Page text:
BilderNetle - A Dataset of German Noun-to-ImageNet MappingsBilderNetle ("little ImageNet" in Swabian German) is a dataset of German noun-to-ImageNet synset mappings. ImageNet is a large-scale and widely used image database, built on top of WordNet, which maps words into groups of images, called synsets (Deng et al., 2009). Multiple synsets exist for each meaning of a word. For example, ImageNet contains two different synsets for the word mouse: one contains images of the animal, while the other contains images of the computer peripheral. This BilderNetle dataset provides mappings from German noun types to images of the nouns via ImageNet.
Starting with a set of noun compounds and their nominal constituents (von der Heide and Borgwaldt, 2009), five native German speakers and one native English speaker (including the authors of this paper) worked together to map German nouns to ImageNet synsets. With the assistance of a German-English dictionary, the participants annotated each word with all its possible meanings. After discussing the annotations with the German speakers, the English speaker manually mapped the word meanings to synset senses in ImageNet. Finally, the German speakers reviewed samples of the images for each word to ensure the pictures accurately reflect the original noun in question. Not all words or meanings were mapped to ImageNet, as there are a number of words without entries in ImageNet, but the resulting data set contains a considerable amount of polysemy. The final dataset contains 2,022 word-synset mappings for 309 words. After extracting sections of images using bounding boxes when available by ImageNet (and using the entire image when bounding boxes are unavailable), the dataset contains 1,305,602 images.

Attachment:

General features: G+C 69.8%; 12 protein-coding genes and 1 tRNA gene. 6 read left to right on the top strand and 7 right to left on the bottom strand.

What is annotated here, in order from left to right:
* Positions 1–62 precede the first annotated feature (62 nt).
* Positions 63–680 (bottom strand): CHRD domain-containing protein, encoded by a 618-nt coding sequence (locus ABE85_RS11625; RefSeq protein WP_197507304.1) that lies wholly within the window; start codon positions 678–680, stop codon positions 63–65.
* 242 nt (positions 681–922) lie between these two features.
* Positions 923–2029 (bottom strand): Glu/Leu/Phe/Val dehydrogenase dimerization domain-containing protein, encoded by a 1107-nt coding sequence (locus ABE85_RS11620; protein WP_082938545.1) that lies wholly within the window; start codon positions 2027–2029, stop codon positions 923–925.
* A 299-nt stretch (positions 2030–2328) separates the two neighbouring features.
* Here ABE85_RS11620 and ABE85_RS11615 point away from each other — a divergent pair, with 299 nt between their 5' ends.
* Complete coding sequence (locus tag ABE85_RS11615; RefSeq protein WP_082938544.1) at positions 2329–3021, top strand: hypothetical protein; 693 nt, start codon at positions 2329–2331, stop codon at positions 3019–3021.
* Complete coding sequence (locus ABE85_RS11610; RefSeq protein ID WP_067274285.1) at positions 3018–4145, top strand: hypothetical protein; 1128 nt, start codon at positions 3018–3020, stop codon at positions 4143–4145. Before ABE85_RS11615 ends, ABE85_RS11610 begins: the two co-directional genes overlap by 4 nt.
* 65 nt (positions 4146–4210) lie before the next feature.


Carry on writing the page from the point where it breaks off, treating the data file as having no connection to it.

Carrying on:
The resource is freely available for education, research and other
purposes. See here
on how to obtain the data.
Stephen Roller, Sabine Schulte im Walde
A Multimodal LDA Model integrating Textual, Cognitive and Visual Modalities [pdf/poster/bib] In: Proceedings of the Conference on Empirical Methods in Natural Language Processing (EMNLP). Seattle, WA, October 2013.